Bahrain’s move to introduce a value-added tax will boost the kingdom’s non-oil revenues and stabilize the public debt burden.
The analyst says that imposing a five per cent VAT in 2019, combined with wider financial measures, sends a positive signal to the market that Bahrain is serious about fiscal reform. The forecast is a 25 per cent jump in non-oil revenues in 2019 after the introduction of the VAT.
The UAE and Saudi Arabia have already implemented the tax in January. The funds of $10bn aid, tied to a set of fiscal reforms from UAE, Saudi Arabia and Kuwait will boost the kingdom’s non-oil revenues and stabilize the public debt burden will help stabilize Bahrain’s economy.
The kingdom aims at eliminating the budget deficit by 2022 as it tries to ease the economy’s dependence on oil by finding alternative sources of revenue.
S&P Global Ratings estimates the introduction of VAT could increase government revenues by about 1.8 per cent of GDP in 2019. VAT will generate substantial growth in non-oil revenue – Fitch Solutions forecasts a 25 per cent jump in 2019.
“The government’s plan to increase non-oil revenues will be helpful in reducing Bahrain’s fiscal deficit and diversifying government revenues away from the oil sector,” said Trevor Cullinan, Director, Sovereign Credit Analyst, S&P Global Ratings.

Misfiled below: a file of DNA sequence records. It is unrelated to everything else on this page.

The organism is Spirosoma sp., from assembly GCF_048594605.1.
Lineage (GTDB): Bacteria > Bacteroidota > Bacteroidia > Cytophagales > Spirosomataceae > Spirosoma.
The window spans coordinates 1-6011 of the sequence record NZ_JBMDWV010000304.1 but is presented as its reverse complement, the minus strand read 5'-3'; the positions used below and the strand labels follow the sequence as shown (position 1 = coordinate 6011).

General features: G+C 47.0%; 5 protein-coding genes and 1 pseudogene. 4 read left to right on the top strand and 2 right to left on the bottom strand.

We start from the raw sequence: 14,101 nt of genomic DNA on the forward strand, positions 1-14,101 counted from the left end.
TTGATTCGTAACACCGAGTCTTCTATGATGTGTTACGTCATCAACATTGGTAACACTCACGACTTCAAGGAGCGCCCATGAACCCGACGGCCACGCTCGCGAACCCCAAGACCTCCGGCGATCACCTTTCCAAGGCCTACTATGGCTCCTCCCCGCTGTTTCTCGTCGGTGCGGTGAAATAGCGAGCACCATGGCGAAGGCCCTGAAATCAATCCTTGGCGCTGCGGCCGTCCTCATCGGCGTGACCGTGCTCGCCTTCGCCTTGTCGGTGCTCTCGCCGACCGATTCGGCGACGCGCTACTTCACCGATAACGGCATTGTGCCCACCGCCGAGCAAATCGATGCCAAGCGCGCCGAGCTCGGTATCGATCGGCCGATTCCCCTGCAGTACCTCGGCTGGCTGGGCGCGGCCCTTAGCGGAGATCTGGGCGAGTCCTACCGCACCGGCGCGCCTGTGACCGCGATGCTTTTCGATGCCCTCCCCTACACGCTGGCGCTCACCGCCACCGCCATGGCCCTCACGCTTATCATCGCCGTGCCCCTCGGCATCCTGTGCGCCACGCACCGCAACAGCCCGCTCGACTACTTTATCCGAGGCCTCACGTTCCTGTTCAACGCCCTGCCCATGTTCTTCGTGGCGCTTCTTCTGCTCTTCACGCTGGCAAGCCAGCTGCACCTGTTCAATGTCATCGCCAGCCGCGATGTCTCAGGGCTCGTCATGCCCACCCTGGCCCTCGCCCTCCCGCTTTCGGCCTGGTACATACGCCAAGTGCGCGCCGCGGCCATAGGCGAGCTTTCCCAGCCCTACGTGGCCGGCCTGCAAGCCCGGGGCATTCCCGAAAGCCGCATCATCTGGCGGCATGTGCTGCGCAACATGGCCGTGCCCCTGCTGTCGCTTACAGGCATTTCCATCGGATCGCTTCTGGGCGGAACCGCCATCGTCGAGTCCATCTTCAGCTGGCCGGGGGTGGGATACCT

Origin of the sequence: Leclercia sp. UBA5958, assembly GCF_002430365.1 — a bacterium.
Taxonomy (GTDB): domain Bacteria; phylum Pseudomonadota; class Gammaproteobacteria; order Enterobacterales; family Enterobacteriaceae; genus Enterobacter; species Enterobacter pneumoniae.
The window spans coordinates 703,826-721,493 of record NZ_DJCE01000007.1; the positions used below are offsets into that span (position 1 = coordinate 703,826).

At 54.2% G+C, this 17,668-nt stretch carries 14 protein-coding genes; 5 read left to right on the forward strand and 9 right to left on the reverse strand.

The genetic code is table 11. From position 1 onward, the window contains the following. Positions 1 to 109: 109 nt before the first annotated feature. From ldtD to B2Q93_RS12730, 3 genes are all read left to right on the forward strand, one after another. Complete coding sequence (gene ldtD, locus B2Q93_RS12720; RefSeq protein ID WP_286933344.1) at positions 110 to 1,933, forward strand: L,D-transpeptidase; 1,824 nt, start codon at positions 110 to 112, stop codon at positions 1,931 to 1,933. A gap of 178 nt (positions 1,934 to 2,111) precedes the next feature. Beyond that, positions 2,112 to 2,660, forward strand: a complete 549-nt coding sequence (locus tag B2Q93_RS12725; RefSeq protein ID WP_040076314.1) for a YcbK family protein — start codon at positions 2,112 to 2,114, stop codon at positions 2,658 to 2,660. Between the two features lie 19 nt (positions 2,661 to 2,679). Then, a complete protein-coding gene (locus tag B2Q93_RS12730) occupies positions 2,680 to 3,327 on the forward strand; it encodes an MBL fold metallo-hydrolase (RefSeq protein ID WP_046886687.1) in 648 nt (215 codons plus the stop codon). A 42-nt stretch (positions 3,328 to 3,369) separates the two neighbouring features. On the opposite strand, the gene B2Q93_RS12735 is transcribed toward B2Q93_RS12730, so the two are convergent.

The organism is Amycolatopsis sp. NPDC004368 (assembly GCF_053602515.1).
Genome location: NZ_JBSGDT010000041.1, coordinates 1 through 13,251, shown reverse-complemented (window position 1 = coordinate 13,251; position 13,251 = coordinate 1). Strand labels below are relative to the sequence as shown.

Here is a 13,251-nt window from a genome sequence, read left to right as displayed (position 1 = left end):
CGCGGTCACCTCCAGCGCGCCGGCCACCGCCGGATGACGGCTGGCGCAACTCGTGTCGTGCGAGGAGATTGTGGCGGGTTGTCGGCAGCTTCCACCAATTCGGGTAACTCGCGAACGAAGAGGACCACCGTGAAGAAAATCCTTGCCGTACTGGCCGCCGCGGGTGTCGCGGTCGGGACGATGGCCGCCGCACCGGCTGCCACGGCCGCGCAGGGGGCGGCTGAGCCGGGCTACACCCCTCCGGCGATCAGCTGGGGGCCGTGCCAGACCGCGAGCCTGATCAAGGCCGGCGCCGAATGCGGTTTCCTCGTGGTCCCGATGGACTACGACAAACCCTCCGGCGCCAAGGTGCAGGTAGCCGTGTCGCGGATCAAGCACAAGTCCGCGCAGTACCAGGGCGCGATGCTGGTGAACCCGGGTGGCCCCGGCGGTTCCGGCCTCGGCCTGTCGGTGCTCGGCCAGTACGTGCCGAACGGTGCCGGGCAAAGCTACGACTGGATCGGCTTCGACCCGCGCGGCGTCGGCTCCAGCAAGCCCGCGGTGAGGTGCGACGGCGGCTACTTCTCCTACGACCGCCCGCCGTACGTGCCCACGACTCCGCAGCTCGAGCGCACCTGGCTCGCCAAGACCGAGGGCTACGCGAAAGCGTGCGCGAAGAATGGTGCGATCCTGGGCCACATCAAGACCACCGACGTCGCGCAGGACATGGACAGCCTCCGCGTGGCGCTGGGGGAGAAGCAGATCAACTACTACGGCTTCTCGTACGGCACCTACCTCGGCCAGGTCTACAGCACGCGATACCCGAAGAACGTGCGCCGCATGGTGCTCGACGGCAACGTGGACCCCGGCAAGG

Levying the tax, combined with other planned measures, will come with some initial short-term headwinds but will put Bahrain on a more sustainable fiscal footing, in the long run, analysts said.
These revenues from VAT will reduce Bahrain’s fiscal deficit by about one percentage point but the government additionally needs to make deep spending cuts to reduce the budget and current account deficits in the medium term, analysts say.
These adjustments could initially temper economic growth in the kingdom but would ensure an improved fiscal health, analysts say.
“This will be positive for a long-term fiscal stability – but only if such efforts are sustained and built on over a multi-year time period,” Mr Dalman, said.
Source Credit: The National